As she climbed into the human-drawn bullet-proof rickshaw (the Ministerial Jags had been scrapped soon after the Petrol Wars) , out of the corner of her eye, she caught sight of what appeared to be a familiar face. The features were still smooth – even after THAT prison sentence –  but the Buller Boy confidence now looked a little deflated and the sandwich board was not sitting comfortably on the 30 year-old hand-made suit. Sometimes, she thought that the post-incarceration humiliation phase of a prison sentence was a bit unnecessary but it did seem to teach some humility to those who were believed to need it.

The House of Parliament  used to be called Phoenix House and she was once again reminded of the historical episode thirty years ago when someone called Rupert Murdoch had a custard pie thrown in his face within these very walls! The incident had led to the destruction of the entire newspaper industry – Pre-Digi – and was commemorated by a sculpture fixed to the pavement outside.

She looked at the trio of figures. Maxwell, his wife Wendy Deng and pie-thrower Jonathan May-Bowles were depicted in life-sized splendour. Well….that wasn’t strictly true. The “sculpture” was by the Gunther von Hagens studios and rumoured to be no more than the plastinated remains of the three participants. However the bomb-proof glass case in which the sculpture was sealed made analysis impossible – plus there had been rumours that two of the figures depicted had been spotted in various locations – just like Arkle, Lord Lucan and Gordon Brown. Mind you, she mused, without any reliable news….who knows?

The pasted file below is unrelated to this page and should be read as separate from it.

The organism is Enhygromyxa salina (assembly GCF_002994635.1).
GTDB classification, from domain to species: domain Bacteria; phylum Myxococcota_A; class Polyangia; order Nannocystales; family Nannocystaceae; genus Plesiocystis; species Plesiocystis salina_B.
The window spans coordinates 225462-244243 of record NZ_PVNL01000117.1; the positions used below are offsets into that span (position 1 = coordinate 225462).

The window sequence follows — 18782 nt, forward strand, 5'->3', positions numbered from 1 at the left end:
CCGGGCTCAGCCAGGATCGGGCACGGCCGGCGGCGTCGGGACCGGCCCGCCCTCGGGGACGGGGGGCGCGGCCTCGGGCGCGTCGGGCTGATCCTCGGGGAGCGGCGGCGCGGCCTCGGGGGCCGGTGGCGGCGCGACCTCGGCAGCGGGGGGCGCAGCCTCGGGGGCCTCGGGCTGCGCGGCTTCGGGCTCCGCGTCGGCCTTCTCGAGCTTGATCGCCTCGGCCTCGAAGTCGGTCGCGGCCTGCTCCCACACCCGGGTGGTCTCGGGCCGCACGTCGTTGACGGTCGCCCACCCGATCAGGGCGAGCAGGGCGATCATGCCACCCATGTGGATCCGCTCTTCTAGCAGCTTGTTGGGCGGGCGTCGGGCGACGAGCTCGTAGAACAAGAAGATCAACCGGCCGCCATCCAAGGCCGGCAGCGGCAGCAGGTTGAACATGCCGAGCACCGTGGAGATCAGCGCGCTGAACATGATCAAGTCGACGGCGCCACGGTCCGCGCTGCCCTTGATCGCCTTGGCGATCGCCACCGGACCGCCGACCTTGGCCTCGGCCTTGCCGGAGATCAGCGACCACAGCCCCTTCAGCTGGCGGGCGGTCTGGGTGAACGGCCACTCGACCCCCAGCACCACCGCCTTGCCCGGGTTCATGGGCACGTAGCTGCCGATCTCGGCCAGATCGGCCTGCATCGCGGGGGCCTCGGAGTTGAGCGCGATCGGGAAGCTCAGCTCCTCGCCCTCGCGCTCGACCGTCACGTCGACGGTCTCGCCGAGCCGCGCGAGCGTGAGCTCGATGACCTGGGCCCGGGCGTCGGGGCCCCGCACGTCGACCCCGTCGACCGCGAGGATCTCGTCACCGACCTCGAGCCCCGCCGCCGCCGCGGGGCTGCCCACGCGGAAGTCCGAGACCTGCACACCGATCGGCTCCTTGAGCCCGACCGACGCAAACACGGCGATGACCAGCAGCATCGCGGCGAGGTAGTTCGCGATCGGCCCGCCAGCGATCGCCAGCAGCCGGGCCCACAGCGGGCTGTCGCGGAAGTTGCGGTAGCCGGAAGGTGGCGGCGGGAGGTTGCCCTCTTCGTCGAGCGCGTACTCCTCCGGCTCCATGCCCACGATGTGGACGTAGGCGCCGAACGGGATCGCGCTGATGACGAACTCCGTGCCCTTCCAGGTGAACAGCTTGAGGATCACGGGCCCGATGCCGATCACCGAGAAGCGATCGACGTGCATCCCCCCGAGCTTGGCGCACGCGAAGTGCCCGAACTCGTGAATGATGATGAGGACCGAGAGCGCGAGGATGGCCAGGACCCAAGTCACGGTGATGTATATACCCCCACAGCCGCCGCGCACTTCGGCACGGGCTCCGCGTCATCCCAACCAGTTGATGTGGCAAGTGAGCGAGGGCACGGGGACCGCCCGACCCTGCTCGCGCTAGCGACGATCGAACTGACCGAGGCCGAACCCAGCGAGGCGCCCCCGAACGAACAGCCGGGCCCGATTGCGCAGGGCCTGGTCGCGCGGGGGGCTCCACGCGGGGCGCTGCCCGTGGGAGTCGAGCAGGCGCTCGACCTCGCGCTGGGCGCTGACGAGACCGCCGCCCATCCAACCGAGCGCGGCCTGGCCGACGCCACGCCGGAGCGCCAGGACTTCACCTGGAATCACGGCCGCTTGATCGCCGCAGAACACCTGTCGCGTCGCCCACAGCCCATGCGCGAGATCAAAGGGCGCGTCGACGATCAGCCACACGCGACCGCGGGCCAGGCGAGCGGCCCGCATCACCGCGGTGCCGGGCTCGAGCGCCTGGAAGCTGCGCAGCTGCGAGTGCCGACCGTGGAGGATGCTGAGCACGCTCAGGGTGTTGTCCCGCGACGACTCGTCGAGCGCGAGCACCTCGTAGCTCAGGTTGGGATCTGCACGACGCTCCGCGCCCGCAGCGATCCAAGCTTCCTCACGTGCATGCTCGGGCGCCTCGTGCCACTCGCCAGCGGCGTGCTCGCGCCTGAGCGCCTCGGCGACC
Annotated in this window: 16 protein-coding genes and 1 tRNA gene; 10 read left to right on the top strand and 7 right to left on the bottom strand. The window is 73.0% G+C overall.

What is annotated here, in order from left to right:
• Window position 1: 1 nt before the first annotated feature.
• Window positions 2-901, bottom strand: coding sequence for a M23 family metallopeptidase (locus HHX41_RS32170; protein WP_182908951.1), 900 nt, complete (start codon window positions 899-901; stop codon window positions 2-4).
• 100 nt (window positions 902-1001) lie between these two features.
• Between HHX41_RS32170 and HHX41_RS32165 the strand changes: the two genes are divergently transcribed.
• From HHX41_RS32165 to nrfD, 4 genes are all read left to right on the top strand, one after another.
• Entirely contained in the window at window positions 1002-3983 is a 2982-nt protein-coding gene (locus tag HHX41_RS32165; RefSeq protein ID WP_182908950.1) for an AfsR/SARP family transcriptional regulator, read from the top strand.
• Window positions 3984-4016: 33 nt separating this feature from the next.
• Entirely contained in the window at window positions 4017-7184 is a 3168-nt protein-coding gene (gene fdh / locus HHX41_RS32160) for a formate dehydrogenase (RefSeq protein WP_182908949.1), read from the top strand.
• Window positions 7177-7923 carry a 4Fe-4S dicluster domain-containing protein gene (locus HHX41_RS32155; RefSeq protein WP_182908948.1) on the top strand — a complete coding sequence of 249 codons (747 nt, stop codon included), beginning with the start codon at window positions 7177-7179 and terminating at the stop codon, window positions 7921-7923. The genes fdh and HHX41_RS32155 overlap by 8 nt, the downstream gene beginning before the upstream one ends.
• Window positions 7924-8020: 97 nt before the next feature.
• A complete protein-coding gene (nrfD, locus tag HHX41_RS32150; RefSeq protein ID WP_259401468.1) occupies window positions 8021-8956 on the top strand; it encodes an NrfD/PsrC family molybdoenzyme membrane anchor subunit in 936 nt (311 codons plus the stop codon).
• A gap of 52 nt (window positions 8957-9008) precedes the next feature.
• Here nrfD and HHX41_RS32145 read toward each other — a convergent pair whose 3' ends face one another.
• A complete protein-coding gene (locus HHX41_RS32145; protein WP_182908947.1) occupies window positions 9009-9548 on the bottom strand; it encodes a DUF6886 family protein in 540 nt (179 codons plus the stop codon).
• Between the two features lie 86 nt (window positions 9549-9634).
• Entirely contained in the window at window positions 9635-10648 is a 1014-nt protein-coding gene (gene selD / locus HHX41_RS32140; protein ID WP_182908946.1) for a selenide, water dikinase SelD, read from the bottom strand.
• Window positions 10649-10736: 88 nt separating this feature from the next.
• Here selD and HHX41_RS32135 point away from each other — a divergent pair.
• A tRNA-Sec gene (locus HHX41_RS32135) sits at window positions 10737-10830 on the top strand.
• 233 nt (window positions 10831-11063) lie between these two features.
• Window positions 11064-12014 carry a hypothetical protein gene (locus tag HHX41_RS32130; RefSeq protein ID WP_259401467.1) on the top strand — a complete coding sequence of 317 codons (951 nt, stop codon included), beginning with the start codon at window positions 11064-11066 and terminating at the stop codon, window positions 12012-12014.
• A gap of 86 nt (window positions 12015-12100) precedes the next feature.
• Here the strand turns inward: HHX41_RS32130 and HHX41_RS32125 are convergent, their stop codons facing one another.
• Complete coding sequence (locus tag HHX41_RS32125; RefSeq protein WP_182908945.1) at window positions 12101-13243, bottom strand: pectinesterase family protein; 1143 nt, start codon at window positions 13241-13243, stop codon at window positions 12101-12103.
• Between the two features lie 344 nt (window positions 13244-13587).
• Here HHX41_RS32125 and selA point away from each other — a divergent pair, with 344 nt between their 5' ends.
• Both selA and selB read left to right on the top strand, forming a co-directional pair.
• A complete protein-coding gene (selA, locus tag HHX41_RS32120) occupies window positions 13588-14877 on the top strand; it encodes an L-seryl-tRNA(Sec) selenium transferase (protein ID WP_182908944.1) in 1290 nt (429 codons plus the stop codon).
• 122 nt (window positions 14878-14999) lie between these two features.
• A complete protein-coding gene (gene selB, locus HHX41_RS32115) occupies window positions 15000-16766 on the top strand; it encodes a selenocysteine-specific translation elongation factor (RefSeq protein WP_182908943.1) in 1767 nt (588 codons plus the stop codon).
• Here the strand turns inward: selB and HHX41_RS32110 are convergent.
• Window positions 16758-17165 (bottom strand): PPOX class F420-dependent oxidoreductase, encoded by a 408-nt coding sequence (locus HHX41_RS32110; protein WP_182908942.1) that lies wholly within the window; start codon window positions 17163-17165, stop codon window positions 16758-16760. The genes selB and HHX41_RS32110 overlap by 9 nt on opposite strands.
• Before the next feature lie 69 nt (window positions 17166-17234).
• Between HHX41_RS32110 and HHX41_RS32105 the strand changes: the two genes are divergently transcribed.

When she was awakened by the scream of a knocked-over tourist just outside the main entrance to the Virgin Westminster Palace of Fun, she shouted to the rickshaw pulling-team to stop. She noticed quite a few people wandering about amongst the potholes. They were all wearing those ill-fitting but mandatory jackets with “TOURIST” emblazoned on the back – although many of them were English and from only 30 or 40 miles away.